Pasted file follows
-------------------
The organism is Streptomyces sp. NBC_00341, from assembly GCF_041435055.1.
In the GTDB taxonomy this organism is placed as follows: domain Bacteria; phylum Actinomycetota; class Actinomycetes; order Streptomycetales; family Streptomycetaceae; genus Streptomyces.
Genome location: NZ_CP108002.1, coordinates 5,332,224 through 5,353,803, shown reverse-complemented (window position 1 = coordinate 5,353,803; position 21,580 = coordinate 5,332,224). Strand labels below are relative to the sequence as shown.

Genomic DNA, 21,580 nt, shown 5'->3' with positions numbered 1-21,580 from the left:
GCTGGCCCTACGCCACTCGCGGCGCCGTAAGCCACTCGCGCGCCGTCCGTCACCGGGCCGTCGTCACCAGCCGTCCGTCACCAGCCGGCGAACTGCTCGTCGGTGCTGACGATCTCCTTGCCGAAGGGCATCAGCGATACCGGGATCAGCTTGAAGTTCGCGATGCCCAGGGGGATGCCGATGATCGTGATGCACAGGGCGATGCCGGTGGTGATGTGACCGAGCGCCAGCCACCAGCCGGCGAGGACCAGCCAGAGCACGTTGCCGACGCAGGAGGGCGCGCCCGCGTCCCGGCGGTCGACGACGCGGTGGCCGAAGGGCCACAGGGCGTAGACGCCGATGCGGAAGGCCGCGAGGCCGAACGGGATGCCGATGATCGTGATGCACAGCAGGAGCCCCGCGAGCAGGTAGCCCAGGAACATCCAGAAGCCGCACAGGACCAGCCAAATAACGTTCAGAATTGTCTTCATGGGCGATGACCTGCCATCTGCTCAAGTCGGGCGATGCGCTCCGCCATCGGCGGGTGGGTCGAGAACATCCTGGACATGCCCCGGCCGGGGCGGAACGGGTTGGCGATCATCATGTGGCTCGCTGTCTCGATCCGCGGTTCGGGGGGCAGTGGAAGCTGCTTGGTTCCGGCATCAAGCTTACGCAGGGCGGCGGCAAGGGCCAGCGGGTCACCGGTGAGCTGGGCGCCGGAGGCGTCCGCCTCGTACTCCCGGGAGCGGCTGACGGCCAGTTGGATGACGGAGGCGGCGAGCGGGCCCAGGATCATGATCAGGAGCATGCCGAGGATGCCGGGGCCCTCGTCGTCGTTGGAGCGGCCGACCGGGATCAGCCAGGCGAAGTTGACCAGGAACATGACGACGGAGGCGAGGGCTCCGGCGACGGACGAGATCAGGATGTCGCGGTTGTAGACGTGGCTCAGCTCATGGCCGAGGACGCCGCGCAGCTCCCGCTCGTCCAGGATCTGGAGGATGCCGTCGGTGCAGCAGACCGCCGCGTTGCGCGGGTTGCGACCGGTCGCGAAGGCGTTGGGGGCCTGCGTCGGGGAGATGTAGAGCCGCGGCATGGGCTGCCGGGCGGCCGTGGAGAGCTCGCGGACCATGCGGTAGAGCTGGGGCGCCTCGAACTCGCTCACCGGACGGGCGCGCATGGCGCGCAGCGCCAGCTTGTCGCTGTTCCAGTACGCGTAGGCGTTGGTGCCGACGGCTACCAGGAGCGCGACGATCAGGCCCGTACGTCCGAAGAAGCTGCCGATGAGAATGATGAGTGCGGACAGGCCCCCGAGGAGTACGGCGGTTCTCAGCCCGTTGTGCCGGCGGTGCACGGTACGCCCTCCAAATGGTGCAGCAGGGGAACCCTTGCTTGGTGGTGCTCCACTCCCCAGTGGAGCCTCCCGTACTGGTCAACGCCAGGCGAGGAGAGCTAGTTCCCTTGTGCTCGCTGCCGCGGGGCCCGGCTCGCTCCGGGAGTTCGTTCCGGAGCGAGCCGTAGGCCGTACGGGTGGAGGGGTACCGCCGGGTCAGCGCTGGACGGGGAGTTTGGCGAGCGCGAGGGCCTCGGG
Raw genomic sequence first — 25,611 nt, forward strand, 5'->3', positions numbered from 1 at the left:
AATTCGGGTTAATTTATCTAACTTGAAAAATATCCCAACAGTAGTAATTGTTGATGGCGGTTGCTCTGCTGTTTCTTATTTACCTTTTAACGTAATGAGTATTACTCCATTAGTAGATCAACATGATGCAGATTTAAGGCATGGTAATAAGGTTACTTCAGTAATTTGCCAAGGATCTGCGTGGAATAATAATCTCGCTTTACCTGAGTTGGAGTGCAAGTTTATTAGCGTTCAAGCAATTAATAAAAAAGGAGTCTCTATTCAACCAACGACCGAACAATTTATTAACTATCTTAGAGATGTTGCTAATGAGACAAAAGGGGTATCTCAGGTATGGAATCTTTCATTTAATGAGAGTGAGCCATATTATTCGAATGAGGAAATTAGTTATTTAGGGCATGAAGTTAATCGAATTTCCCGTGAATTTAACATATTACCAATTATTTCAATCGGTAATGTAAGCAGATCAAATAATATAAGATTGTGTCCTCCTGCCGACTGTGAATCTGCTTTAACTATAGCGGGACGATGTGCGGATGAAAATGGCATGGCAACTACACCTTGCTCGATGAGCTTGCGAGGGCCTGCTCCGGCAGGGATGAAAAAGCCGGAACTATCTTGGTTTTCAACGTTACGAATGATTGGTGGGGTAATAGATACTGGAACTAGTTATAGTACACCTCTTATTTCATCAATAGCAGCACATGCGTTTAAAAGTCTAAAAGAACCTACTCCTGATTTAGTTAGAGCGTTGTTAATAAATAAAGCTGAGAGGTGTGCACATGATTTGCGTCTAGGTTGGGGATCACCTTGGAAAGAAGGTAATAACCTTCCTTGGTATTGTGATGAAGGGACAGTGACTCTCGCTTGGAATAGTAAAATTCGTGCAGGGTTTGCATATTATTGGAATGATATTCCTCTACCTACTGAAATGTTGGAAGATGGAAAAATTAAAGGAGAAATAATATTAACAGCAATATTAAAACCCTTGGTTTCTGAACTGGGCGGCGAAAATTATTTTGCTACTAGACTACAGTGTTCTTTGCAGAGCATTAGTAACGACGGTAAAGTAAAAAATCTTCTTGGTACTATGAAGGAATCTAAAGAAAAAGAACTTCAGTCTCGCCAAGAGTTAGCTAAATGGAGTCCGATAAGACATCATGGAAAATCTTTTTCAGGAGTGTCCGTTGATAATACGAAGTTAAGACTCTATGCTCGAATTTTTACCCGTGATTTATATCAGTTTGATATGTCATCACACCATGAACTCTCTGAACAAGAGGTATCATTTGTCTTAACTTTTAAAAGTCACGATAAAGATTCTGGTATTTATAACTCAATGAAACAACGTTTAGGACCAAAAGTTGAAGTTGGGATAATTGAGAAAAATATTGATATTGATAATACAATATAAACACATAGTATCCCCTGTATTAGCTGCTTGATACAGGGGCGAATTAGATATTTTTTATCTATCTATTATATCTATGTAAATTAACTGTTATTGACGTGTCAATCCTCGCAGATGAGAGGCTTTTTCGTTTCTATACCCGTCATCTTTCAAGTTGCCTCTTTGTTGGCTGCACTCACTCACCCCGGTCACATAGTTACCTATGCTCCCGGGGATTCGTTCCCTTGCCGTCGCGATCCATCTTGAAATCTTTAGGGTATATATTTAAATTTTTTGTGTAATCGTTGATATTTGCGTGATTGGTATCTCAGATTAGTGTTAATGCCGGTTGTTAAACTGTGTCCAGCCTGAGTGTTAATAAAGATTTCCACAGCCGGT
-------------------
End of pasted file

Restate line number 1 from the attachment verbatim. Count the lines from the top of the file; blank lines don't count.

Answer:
The organism is Streptomyces sp. NBC_00341, from assembly GCF_041435055.1.